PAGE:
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By Pacato Peter Obwot
PAGIRINYA, Uganda (Reuters) - Hunger is forcing desperate refugees from South Sudan to steal food from poverty-stricken locals in northern Uganda, residents say, after a funding crisis compelled the United Nations slash rations in refugee camps by half this month.
More than 875,000 refugees have fled into neighbouring Uganda since South Sudan's civil war broke out in 2013, and the cuts come nearly two months after the United Nations warned the situation was at breaking point.
Ugandans say they have caught hungry refugees taking crops, vegetables or livestock after the World Food Programme (WFP) was forced to cut monthly rations from 12 kg of maize a month to 6 kg.
"The refugees are stealing, they stole a goat at night and their foot marks were traced up to the camp," said Otti John, 62, who lives near the northern Pagirinya refugee camp.
Another resident, Vukoni Scondo, 29, told Reuters three refugees were arrested for stealing pumpkins from her garden.
A parched and stony stretch of plateaus and savannah, Pagirinya hosts some 35,000 refugees about 30 km south of the border with South Sudan.
Camp authorities there say there has been no violence yet, but worry about clashes if stealing continues.
"These people will go to steal food from nationals and it can cause fights," said Robert Baryamwesiga, camp commandant for Uganda's Bidi Bidi, the world's largest refugee camp.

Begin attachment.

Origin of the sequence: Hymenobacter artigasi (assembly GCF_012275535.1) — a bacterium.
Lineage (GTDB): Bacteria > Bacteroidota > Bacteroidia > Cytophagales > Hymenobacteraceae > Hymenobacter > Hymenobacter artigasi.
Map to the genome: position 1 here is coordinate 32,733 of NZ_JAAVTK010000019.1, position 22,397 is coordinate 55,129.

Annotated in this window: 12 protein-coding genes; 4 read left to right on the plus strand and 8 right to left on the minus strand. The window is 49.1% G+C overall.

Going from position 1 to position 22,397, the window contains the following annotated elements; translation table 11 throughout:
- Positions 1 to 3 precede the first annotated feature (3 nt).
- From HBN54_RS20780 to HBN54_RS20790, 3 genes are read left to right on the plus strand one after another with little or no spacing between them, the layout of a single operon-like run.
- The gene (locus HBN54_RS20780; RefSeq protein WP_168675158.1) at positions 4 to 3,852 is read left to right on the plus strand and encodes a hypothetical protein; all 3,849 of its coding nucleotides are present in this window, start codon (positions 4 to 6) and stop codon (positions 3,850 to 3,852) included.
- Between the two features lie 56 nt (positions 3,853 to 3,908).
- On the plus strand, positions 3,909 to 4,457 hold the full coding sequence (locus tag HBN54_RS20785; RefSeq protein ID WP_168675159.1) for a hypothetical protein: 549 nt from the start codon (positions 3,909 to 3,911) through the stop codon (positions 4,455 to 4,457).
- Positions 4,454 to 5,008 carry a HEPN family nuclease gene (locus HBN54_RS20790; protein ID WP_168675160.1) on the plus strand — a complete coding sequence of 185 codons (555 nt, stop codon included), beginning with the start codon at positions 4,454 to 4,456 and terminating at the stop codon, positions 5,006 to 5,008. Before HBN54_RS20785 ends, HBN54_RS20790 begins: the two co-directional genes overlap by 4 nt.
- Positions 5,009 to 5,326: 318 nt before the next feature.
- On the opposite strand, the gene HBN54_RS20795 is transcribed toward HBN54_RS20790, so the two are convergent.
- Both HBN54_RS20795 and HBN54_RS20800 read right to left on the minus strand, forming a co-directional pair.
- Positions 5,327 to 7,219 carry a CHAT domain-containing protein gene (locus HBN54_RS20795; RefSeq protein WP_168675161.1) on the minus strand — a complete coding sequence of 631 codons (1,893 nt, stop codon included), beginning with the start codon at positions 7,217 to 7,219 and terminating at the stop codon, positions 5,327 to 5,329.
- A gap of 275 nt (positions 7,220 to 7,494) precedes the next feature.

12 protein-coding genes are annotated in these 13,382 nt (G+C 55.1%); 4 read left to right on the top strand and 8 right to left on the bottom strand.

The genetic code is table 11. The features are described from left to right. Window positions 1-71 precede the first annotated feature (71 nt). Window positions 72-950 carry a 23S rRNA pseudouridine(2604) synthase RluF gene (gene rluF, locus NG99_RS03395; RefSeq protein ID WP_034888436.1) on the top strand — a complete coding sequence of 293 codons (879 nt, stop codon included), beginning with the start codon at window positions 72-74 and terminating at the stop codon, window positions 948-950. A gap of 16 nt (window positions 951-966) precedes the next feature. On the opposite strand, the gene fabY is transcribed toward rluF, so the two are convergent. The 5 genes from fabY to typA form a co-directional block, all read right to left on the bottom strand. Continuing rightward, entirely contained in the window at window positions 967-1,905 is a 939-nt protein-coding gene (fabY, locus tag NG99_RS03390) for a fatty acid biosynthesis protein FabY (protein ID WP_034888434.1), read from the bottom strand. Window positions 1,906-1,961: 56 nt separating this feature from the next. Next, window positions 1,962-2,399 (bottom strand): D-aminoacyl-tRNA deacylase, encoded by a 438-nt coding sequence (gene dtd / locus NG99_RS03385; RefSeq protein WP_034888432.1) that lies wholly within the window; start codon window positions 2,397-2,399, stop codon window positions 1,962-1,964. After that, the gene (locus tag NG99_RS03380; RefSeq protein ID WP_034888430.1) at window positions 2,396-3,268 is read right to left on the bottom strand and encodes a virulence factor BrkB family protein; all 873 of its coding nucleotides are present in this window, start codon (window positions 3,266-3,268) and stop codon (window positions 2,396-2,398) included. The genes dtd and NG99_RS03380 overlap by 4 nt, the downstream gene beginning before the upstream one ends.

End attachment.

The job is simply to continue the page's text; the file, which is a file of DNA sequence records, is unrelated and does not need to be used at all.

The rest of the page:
Many refugees feel they have no choice. There is just not enough money to feed them, said Lydia Wamala, spokeswoman for the U.N. food agency in Uganda. WFP needs $109 million to provide full rations for the May-October period but so far has only received $49 million.
Food prices in East Africa have shot up due to a regional drought. The crisis has fuelled widespread hunger in Somalia, parts of Kenya and Ethiopia and famine in South Sudan.
Africa's youngest nation, South Sudan was sucked into civil war after President Salva Kiir fired his then vice president and rival, Riek Machar, in 2013.
A regionally mediated peace pact signed in 2015 failed within months. Massacres in the capital of Juba sparked violence across the country, fracturing it along ethnic lines.
More than 3 million people, a third of the population, have fled their homes, creating Africa's biggest refugee crisis since the Rwandan genocide.
Most refugees head to Uganda, which allows them free movement, the right to work and access public services such as education and healthcare. Around 85 percent of them are women and children.
But an average of 2,000 South Sudanese arriving every day since July has left aid agencies unable to cope, forcing some refugees back into the violence to feed their families.
An elderly man in Pagirinya said he knew of at least three families who had returned to their homes in South Sudan this month to seek food.
Refugee Peter Obore, 26, said would soon follow them since he could not feed his wife and their young baby. "I will also leave with all my four brothers and my wife," he said.
(Additional reporting by Elias Biryabarema in Kamapala; Writing by Elias Biryabarema; Editing by Katharine Houreld and Alison Williams)